• Spacing beds, where possible, to follow social distancing practices between blood donors, and
  • Increasing enhanced disinfecting of surfaces and equipment.

The Governor declared a “Stay-at-home” order beginning March 25, is it still okay if I leave my house to donate blood? 

Donating blood is absolutely considered essential travel. In fact, it has been categorized as an essential activity at the national level by the FDA, CDC and the U.S. Surgeon General. Essential activity is activity that must continue for the well-being of the community. As such, it is vital that blood donations continue to occur even during a pandemic, so that hospital patients can receive the blood they need.

Like a hospital, grocery store, or pharmacy, a blood drive is essential to ensuring the health of the community. We are continuing to hold blood drives during this challenging time to help meet patient needs. In fact, the U.S. surgeon general has said, “(Y)ou can still go out and give blood. We’re worried about potential blood shortages in the future. Social distancing does not have to mean social disengagement.” The U.S. Department of Health and Human Services, the Centers for Disease Control and Prevention, and the Food and Drug Administration have also issued statements encouraging blood donation for those who are well.

If I give blood, is my one donation really going to help? 

Absolutely! Every two seconds someone in the United States needs blood. The need for blood is constant and the blood supply must be regularly replenished. That is why it is so important that generous donors like you give regularly. Donating blood is a vital way to help save lives. Along with helping save lives, there are a number of reasons why your donation is truly going to help. A single donation can save three lives. One blood donation provides different blood components that can help up to three different people.

You deal with crises every day in your career, are we – our government, city leaders and citizens doing the right thing to slow the spread of COVID 19? 

Locally, I believe our leadership has been implementing the right tactics to support and prepare Hoosiers. Especially the Stay-At-Home Order taking into effect Tuesday, March 24 at 11:59 p.m. ET. This mandatory order is critical to reducing the spread of COVID-19 across our communities. We’ve had blueprints from across the nation and around the world, so we will all have the opportunity to see in real-time the impact.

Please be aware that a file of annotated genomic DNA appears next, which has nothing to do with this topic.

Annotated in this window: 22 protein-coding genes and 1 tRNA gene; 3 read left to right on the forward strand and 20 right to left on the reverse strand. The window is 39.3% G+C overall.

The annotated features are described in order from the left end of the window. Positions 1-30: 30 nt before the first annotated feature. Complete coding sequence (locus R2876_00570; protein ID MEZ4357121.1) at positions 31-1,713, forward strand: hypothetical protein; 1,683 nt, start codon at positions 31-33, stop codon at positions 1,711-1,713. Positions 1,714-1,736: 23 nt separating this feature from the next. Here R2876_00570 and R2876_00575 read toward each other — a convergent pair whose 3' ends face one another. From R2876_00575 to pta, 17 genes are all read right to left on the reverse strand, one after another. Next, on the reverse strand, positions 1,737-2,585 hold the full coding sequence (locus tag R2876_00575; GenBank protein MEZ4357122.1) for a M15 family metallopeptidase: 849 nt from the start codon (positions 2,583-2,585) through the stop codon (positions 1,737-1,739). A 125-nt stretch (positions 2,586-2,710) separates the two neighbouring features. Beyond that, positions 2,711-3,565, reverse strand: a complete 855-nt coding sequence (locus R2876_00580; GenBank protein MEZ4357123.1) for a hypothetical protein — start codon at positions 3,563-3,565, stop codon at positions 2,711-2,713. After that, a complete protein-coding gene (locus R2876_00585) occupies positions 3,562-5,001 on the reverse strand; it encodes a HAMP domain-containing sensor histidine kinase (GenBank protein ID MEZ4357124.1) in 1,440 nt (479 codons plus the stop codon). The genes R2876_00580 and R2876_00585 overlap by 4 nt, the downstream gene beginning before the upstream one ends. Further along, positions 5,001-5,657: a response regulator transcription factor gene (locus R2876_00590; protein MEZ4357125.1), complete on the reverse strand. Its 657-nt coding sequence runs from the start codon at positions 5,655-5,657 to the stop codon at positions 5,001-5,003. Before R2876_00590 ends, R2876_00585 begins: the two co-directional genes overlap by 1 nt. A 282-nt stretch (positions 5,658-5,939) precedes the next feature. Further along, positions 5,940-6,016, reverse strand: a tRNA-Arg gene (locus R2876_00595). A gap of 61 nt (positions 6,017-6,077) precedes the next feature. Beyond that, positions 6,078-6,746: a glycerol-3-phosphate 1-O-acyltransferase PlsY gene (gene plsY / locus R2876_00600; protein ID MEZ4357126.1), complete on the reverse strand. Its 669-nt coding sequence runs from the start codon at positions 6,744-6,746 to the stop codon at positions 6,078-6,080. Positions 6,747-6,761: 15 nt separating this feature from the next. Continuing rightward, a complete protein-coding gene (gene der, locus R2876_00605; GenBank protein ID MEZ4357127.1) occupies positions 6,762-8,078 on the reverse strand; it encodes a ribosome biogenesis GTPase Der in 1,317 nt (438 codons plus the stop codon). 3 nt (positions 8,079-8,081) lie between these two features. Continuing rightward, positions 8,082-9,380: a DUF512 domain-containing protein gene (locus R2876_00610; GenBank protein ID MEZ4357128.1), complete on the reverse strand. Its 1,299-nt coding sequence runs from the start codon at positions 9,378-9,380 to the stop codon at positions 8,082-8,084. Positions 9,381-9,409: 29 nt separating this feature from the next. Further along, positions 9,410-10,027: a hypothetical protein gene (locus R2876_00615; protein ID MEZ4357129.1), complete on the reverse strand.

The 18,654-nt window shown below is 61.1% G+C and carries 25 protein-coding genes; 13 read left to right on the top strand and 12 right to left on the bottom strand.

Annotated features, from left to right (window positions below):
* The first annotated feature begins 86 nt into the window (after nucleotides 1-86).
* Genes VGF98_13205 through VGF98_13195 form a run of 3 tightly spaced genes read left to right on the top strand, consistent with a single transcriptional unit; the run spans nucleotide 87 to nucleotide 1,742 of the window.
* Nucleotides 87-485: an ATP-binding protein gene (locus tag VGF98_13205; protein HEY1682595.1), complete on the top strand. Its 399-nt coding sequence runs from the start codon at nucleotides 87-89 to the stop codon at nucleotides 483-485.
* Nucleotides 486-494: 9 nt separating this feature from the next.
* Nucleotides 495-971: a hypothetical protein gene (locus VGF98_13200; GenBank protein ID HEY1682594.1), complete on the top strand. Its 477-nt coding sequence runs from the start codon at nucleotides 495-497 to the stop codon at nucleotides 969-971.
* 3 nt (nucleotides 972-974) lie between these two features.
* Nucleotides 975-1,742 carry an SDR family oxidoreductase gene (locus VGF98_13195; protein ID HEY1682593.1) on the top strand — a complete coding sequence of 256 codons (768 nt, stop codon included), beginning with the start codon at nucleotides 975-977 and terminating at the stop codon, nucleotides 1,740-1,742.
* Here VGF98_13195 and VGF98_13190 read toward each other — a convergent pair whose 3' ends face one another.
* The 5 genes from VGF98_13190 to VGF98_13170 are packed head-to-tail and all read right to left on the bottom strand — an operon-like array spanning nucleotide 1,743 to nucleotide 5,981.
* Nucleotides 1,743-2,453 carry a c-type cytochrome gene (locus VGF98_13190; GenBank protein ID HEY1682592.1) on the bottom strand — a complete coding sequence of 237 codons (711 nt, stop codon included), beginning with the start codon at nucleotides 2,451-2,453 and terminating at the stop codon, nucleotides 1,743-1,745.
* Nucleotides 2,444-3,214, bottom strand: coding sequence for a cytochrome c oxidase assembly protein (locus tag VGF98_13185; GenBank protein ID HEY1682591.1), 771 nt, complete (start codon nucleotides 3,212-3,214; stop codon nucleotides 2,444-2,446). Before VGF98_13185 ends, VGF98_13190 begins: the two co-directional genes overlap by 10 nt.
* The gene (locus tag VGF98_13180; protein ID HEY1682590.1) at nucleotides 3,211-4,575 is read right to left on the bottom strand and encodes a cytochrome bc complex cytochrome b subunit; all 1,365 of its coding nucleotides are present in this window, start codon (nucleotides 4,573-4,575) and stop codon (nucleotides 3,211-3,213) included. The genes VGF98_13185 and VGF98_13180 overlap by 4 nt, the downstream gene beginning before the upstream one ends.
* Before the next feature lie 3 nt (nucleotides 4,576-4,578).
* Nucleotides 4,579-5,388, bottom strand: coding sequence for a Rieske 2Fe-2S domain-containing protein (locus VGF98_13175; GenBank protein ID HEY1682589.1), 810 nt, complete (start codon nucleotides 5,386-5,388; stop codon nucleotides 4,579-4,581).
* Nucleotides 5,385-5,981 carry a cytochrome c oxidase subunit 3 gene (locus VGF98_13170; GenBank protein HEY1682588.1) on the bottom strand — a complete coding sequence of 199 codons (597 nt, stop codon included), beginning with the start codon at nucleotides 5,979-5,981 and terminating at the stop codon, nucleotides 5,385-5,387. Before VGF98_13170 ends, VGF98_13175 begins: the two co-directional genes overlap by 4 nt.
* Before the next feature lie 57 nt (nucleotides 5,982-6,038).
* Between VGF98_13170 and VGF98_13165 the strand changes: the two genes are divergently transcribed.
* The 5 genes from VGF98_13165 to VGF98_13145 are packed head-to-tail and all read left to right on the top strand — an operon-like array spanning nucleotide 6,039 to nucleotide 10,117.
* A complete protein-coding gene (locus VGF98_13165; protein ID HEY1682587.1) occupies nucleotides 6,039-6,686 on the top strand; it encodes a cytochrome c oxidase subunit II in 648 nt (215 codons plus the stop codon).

Okay, so for those of us sitting at home, what can we do? 

I’m so glad you asked, because there’s a lot we can all be doing right now. Bare with me but I’m going to give you the top 3 things I’ve been telling everyone!

  1. Donate blood. Right now we’ve had to postpone our large blood drives due to physical distancing so if you feel healthy please donate blood: RedCrossBlood.org or download the Free Blood Donor mobile app. You can also call to schedule an appointment 1-888-684-1441.  
  2. Volunteer. During the rapidly spreading coronavirus and daily changes to our routines, there are vital services that we urgently need volunteers to heroically step-up and fill key roles. We have immediate needs now for volunteers to support the Indiana Region of the American Red Cross. Specifically, we are actively seeking support in our disaster response efforts and at local blood drives.
    1. Disaster Action Team (DAT) – Volunteers who respond day and night to the immediate needs of those impacted by disasters in your local community. (*virtual*)
    2. Blood Donor Ambassador – Volunteers who provide reception and hospitality at local blood drives.
    3. Blood Transportation Specialist – Volunteers who transport blood products from collection sites to processing centers.
  3. Donate. If you’re able you can provide a financial contribution by visiting redcross.org or texting the word CORONAVIRUS TO 90999.

And leave us with something positive – what is giving you optimism throughout the current health crisis? 

The network of our communities across Indiana and throughout the nation is incredible! We are coming together in ways we have never before. People are using social media in the way in which we should have always used it – to support and encourage and show compassion for one another. 

During this time, where many people feel isolated and disconnected, social media is providing a lifeline to keep us interconnected. It is abundantly clear that hopefulness is a critical factor in how people are choosing to navigate this crisis.